So I considered this here (with apparently obligatory Tintin picture) and made a couple of short Jing videos. I am still very much of the opinion that a video of this sort will be a lot more useful for new and old students alike when introducing them to the library than the typical leaflets. The ability to post it on a library website means that it is accessible from anywhere and at any time. As I have recently been discussing in class, everyone learns in different ways. Learners can be visual, auditory, kinaesthetic or tactual and as librarians we must appeal to all in order to broadcast our messages to as wide an audience as possible (that sounds like we are looking for extra-terrestrial life but you get my drift).
|Some people knit while in class since keeping their hands busy helps them to concentrate -|
maybe this is where librarians as knitters originates
So, having videos is an excellent way to appeal to the visual and tactual learners who like to learn by seeing and doing rather than merely reading.
This is not something that I have done or have the time to explore fully now but I will consider the use of podcasts. I have, for a while, been jealous of these people who miraculously get ahold of whole series of programs or lectures on their iPods and walk about smugly listening to them (fair enough, smugness is probably in my less-informed head) so this week I am going to investigate podcasts for myself so that I too can be 'in the know'.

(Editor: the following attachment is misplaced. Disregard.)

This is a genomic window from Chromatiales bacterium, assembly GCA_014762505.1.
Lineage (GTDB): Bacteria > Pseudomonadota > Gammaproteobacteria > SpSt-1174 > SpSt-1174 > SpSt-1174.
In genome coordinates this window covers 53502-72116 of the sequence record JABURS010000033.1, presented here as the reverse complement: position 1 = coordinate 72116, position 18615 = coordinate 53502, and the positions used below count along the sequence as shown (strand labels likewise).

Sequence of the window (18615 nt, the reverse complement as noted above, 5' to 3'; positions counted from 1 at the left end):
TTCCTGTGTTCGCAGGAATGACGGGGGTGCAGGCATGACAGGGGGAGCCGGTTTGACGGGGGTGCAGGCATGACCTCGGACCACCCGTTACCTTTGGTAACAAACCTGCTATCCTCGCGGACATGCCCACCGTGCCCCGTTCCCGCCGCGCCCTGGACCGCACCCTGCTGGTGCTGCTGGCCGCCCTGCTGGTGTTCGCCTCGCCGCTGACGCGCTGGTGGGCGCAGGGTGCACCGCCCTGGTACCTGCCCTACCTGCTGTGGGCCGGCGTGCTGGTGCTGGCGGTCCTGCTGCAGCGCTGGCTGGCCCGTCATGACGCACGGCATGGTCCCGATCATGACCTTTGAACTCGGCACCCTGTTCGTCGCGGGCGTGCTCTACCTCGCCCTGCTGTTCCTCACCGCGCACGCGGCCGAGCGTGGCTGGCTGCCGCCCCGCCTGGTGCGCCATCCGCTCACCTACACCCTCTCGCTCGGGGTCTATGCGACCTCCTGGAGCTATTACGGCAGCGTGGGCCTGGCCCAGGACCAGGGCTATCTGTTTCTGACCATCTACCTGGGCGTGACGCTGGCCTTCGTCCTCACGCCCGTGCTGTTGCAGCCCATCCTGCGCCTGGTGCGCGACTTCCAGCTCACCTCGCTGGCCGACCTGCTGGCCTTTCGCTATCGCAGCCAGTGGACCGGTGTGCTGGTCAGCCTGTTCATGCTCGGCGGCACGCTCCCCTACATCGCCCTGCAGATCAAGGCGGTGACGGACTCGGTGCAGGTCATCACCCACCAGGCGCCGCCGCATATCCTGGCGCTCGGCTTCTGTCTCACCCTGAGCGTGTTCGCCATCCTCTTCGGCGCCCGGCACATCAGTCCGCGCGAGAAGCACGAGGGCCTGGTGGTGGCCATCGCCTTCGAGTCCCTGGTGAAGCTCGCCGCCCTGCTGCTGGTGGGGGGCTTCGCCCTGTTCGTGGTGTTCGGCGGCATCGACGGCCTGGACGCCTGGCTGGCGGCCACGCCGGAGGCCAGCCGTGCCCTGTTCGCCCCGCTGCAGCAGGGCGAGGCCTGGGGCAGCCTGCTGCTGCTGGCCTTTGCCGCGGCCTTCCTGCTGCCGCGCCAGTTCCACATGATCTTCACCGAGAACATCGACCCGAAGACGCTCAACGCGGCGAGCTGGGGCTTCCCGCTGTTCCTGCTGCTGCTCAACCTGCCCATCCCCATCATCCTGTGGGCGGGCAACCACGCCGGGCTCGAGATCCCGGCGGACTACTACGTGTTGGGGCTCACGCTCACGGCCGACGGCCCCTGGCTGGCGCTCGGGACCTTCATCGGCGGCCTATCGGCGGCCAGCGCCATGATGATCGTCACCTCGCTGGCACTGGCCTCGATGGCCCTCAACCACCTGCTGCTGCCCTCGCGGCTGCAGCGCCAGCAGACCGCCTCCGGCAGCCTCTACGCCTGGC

I have had a wee look at the Apple Store's instructions and have made extensive use of iTunes and I now have myself a nice collection of podcasts. I have focused mostly on the BBC since these are programs that are familiar to me and I feel oddly attached to the BBC now that I am in America (where they do have BBC America but it is just not the same!). I am looking forward to listening to them instead of the World Service when I go to bed (since I am 5 hours behind and so never manage to get Radio 4 at bedtime!).
I went to my first American football match yesterday in the Carrier Dome on campus for the second match of the season.
We were playing (and beat) Rhode Island and it is safe to say that I understood about 5% of the game. I understand a fair bit more having played 'flag football' today and it felt like I was back at school in PE lessons. I have been very surprised by the importance of university sports here - literally everyone turns out wearing orange in support of the team and there is a great sense of camaraderie. If only the game were not 4 hours long and just more like rugby in general!